Yes. That's true. That's true. I think I am hopeful and the reason is [a lot about] my age. I was born at the beginning of the Depression. That was pretty, pretty bad times. I can remember my father wasn't even paid even though he was a school teacher. They didn't have enough money to tax people to pay them. They gave them pieces of paper called scrip, but we went through that and just immediately, the Second World War came and that was terrible. The gold stars appeared on the streets and the homes of so many people where I lived. We lived through that. Then there was the Cold War with atomic bombs hanging over our heads….

 

 

I think as Americans we wended our way through an incredibly challenging century. The other thing that I've lived through is the great movement of people, the labor movement, the Civil Rights Movement, the women's movement, the environmental movement, the LGBT movement, all shifting the very base of the society in very positive ways during all of these difficult times. So I'm very hopeful. There's a movement all around us today. We just don't quite see it yet.

 

 

Somebody asked about what's invisible. I would say what's invisible is the next movement that moves us ahead in terms of freedom and responsibility and community. So each thing we do in that arena is the little piece is going to ignite and the next movement will come forward and that will be the way we’ll have real change, not the phony change that we're being offered now.

 

Peter Block:

That's great, John. Somebody wrote in the chat that Cornel West said, "Hope is not the same as optimism. To live is to wrestle with despair, yet never to allow despair to have the last words." I think in lieu of my conversation about hope and faith and stuff, I should give you the last words so that Cornel West won't be upset.

 

John McKnight:

No. On the crest of my Scottish clan, the motto is "I hope in God." I've never been quite sure what they meant by that. We have it on our coins, our money: "I trust in God." But I come from a group who has hope not necessarily trust.

 

Peter Block:

I gotcha. Every time we part, John, as we've gotten older, we say "See you next time" and then you always say, "God willing" so I think you're closer to that crest than you admit.

 

John McKnight:

Yeah.

 

Maggie Rogers:

There was a question here that I know that you would want to respond to. It says, "My city focus is on the problem of crime and violence. Their answer is more police officers. What can I do to change the conversation?"

 

Peter Block:

I think that's a great question. The first thing you can do to change the conversation is not participate in it, not validate it, not think that it's true. It's hard to fight the patriarchal world. It's hard to fight the dominant paradigm by taking it on directly; what you do is create the alternative to it. You say, "Well, if the world thinks that police are going to make us safe, it's expensive and they're wrong, so what can I do to make the world that I have safer than it is now?" It's always in the direction of knowing people's names, knowing the children's names, increasing anything that gets people on the street.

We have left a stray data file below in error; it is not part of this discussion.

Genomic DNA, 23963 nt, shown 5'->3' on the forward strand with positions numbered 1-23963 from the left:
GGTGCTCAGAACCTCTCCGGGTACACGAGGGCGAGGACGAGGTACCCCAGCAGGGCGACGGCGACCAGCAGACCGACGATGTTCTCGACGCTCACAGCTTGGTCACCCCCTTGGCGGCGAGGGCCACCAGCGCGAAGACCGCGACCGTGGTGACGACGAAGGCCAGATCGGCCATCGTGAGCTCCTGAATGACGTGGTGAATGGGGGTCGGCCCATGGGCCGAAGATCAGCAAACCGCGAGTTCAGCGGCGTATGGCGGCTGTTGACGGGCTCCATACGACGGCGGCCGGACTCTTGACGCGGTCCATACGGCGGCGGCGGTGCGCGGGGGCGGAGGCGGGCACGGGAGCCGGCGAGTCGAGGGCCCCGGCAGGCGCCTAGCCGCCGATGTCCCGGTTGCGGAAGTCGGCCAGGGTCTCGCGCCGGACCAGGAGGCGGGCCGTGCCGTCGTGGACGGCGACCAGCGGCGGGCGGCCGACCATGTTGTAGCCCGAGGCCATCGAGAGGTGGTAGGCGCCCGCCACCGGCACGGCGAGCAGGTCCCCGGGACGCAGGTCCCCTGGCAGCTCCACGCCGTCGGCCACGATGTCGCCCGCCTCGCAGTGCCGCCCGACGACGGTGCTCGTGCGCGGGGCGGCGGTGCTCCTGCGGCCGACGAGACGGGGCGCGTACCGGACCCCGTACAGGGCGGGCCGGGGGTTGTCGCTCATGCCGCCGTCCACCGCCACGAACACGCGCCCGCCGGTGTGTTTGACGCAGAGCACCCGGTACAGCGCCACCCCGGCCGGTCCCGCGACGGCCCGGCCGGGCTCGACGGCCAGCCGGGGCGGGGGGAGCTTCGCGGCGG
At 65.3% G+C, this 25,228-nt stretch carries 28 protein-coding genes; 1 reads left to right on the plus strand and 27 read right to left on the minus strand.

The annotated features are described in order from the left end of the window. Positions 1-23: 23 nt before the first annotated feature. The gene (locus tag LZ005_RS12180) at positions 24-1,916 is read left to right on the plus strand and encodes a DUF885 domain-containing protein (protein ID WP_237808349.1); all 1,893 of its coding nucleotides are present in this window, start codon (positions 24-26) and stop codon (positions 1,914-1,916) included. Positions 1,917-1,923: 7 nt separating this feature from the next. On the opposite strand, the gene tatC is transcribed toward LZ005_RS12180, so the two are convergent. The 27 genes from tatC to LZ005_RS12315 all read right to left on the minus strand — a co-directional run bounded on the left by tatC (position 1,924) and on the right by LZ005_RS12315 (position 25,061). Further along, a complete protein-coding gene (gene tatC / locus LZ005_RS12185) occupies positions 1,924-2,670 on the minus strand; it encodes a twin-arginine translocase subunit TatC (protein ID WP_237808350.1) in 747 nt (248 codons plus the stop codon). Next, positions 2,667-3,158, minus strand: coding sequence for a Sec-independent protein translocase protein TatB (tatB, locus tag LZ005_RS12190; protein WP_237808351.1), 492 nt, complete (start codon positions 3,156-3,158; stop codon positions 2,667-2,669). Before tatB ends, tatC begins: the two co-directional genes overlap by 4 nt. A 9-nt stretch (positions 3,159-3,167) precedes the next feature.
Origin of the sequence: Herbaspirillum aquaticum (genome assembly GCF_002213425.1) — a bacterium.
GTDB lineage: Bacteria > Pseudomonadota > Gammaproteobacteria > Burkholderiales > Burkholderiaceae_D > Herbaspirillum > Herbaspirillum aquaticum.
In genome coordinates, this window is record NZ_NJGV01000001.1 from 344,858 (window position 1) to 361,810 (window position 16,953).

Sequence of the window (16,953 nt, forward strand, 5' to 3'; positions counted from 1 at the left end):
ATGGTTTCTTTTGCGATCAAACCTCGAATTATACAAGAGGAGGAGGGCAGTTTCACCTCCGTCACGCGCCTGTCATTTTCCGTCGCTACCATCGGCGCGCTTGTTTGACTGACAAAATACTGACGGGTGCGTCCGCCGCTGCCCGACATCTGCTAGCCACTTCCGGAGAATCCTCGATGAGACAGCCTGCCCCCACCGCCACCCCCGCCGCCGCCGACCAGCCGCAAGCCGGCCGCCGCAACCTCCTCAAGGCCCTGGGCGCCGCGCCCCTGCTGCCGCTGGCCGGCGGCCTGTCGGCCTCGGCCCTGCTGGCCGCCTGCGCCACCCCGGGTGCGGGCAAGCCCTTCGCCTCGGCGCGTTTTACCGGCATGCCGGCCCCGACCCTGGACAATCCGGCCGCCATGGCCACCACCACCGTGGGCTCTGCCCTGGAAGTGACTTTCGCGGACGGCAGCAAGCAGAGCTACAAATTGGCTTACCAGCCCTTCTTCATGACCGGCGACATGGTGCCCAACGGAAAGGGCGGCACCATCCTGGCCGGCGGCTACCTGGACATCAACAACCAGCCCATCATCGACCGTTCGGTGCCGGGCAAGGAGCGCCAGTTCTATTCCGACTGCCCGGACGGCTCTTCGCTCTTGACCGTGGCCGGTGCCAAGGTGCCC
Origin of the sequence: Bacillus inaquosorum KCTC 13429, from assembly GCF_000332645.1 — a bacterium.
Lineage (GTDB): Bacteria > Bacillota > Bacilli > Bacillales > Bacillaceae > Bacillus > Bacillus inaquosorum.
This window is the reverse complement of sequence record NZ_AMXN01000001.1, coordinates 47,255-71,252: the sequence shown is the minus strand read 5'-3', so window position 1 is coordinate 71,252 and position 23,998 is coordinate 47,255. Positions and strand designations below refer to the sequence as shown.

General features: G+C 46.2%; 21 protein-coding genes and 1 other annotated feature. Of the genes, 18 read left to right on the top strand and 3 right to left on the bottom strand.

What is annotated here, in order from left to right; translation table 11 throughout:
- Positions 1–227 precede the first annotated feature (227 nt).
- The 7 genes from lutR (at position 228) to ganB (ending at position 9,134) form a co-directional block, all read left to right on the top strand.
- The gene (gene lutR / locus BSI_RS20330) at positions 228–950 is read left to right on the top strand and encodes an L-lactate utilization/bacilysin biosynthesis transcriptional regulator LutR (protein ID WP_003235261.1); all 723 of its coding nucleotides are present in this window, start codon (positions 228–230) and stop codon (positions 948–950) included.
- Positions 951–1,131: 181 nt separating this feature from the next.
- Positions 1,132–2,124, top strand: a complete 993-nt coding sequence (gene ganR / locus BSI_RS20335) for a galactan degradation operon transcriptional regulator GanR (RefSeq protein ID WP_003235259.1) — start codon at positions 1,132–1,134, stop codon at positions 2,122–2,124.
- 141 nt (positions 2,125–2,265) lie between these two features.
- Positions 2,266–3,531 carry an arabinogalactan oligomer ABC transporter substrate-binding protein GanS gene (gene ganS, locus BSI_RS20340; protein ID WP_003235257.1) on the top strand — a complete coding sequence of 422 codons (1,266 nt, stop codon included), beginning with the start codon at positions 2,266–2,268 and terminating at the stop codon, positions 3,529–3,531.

Some of us are involved in a cooperative market in the neighborhood where we're in. The main reason I'm interested it's just puts people on the street and puts them in touch with each other. The world is going to keep believing in things even though they don't work. There's no relationship between police on the street and the amount of crime that there is. So it's a great question. We have to create an alternative narrative.  As John's says, it's happening. It's just we don't have anybody to tell the story.

 

 

Another thing that I want to do if we get to that, John, is I think we're going to have to get together and create an alternative journalism. Then we're going to have to join with people like Bill Moyers and Peter Pula in Toronto and say that we need a different storyteller because our current storytellers, the news, are not doing their job. They totally missed this election by fact checking…. I don't want to make my living as a fact checker anymore because it doesn't seem to matter.

 

 

I think that [a different way is] to create an alternative journalism and to give us the integrity that's the traditional. There was a time when we trusted our journalists. We trusted Walter Cronkite, Edward R. Murrow and people like that. So we've got to find voices that we can continue to trust, but we might have to do it ourselves unfortunately. Anything you want to add, John ?

 

John McKnight:

Maybe the question of violence and especially youth and violence gives me the opportunity to mention what I am most interested in doing now. It strikes me that in general, we have figured out how to raise children by never ever having them have any responsible activity that would allow them to grow up to be citizens, that we age segregate them until they're at least 18 when we send them away. I think that all of this focus on news and violence is a misleading way of thinking about what's happening.